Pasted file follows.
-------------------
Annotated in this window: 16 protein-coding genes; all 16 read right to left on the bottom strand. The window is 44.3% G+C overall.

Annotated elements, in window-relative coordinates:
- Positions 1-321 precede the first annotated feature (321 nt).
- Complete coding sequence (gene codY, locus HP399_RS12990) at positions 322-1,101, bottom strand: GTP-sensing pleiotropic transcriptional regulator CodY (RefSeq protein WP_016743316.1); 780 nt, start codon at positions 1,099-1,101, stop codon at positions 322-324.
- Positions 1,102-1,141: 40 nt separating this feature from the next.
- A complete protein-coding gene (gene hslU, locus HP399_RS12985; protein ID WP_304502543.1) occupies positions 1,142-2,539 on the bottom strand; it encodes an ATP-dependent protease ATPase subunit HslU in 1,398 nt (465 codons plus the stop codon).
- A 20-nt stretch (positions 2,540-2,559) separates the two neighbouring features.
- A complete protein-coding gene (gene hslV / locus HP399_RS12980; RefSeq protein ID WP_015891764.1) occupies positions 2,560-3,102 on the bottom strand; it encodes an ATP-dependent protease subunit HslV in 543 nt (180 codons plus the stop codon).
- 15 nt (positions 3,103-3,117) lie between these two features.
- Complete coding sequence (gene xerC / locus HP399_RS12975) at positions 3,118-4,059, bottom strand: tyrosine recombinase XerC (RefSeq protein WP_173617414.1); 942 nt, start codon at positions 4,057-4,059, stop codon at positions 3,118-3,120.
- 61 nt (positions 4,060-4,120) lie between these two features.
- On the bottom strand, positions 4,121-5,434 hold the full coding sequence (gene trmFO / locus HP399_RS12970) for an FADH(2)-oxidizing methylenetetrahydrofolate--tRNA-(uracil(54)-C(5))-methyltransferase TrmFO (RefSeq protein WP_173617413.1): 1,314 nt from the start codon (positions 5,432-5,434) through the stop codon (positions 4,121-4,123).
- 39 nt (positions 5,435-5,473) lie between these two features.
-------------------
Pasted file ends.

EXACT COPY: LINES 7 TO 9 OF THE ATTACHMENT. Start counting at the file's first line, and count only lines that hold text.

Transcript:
- A 20-nt stretch (positions 2,540-2,559) separates the two neighbouring features.
- A complete protein-coding gene (gene hslV / locus HP399_RS12980; RefSeq protein ID WP_015891764.1) occupies positions 2,560-3,102 on the bottom strand; it encodes an ATP-dependent protease subunit HslV in 543 nt (180 codons plus the stop codon).
- 15 nt (positions 3,103-3,117) lie between these two features.